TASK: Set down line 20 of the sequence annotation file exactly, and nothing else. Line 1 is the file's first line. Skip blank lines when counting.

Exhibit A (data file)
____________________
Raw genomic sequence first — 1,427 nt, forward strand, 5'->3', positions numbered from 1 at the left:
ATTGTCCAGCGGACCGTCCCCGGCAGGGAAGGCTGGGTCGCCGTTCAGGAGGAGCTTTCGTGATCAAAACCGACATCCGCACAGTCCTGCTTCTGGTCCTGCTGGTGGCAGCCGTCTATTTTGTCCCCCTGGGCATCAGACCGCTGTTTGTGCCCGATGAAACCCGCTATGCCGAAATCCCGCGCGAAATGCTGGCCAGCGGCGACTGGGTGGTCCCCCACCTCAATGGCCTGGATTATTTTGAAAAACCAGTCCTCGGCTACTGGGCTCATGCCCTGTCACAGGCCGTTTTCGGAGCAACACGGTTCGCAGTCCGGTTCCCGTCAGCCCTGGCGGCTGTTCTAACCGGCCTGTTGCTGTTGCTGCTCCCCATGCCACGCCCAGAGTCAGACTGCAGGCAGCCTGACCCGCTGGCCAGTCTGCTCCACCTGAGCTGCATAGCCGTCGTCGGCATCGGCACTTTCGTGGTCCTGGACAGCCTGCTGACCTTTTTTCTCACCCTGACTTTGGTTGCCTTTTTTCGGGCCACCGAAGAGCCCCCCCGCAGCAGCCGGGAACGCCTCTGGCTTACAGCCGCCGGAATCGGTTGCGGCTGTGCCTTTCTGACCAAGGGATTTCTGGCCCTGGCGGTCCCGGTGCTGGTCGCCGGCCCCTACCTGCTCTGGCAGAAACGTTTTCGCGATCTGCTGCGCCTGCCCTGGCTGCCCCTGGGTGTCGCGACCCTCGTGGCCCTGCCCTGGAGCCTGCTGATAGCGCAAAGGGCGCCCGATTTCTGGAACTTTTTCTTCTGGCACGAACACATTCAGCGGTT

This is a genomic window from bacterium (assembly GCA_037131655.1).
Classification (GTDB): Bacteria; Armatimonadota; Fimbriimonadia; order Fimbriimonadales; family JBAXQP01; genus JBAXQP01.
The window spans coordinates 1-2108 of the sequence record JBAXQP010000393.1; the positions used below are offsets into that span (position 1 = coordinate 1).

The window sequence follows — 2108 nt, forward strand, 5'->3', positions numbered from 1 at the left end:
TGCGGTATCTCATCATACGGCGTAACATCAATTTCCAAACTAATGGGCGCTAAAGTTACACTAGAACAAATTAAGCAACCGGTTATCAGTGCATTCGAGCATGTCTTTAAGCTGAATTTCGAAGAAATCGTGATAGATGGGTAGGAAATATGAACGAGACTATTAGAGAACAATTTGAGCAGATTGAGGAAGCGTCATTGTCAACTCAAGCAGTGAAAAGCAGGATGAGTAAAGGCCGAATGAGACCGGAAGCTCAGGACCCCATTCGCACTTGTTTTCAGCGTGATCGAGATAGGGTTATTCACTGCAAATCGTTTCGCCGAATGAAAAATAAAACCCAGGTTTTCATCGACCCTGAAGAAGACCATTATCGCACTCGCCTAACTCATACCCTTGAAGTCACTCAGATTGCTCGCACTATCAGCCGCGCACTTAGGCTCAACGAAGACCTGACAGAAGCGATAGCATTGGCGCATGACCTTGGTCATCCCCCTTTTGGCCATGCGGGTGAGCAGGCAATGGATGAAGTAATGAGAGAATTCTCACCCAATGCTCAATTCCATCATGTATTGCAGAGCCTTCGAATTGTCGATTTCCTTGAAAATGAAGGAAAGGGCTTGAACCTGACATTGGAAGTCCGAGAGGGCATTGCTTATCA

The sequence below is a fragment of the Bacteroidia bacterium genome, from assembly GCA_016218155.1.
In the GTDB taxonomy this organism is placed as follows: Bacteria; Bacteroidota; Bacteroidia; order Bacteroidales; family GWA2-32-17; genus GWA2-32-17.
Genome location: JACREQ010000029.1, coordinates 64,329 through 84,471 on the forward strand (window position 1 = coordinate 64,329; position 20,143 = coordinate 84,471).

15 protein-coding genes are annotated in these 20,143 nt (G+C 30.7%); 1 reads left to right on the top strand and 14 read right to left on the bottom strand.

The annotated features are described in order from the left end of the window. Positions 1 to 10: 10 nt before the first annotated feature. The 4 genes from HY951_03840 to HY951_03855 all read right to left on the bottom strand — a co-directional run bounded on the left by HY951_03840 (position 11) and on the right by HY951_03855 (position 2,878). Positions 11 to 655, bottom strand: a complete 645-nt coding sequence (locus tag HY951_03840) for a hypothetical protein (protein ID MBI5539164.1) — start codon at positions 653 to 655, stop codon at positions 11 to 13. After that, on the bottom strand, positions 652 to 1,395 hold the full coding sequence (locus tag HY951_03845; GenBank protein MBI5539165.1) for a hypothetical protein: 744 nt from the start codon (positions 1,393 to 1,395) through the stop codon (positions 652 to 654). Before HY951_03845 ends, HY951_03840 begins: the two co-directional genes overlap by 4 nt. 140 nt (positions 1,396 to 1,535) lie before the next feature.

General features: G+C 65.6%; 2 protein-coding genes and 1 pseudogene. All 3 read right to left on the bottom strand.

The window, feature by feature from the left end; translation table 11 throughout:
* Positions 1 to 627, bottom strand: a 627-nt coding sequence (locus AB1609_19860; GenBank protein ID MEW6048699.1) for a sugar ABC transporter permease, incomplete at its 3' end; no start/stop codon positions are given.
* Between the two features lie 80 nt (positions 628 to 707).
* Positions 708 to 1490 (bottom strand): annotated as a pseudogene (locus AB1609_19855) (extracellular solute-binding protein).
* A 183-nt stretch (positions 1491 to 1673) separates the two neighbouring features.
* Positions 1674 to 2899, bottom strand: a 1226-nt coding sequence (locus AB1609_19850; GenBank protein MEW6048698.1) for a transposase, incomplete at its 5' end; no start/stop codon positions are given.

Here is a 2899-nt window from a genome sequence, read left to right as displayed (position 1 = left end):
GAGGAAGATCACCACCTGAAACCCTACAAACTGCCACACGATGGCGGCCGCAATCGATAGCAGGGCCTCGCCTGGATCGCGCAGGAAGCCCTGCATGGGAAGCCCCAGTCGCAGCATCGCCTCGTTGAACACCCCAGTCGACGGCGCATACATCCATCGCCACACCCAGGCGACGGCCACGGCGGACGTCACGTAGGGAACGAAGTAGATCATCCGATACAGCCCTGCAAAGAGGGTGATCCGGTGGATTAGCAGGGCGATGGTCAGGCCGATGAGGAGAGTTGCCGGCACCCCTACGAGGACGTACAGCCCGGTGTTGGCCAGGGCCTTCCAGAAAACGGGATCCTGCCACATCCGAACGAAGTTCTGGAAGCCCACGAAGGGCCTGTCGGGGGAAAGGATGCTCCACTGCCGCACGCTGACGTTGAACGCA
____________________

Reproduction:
Here is a 2899-nt window from a genome sequence, read left to right as displayed (position 1 = left end):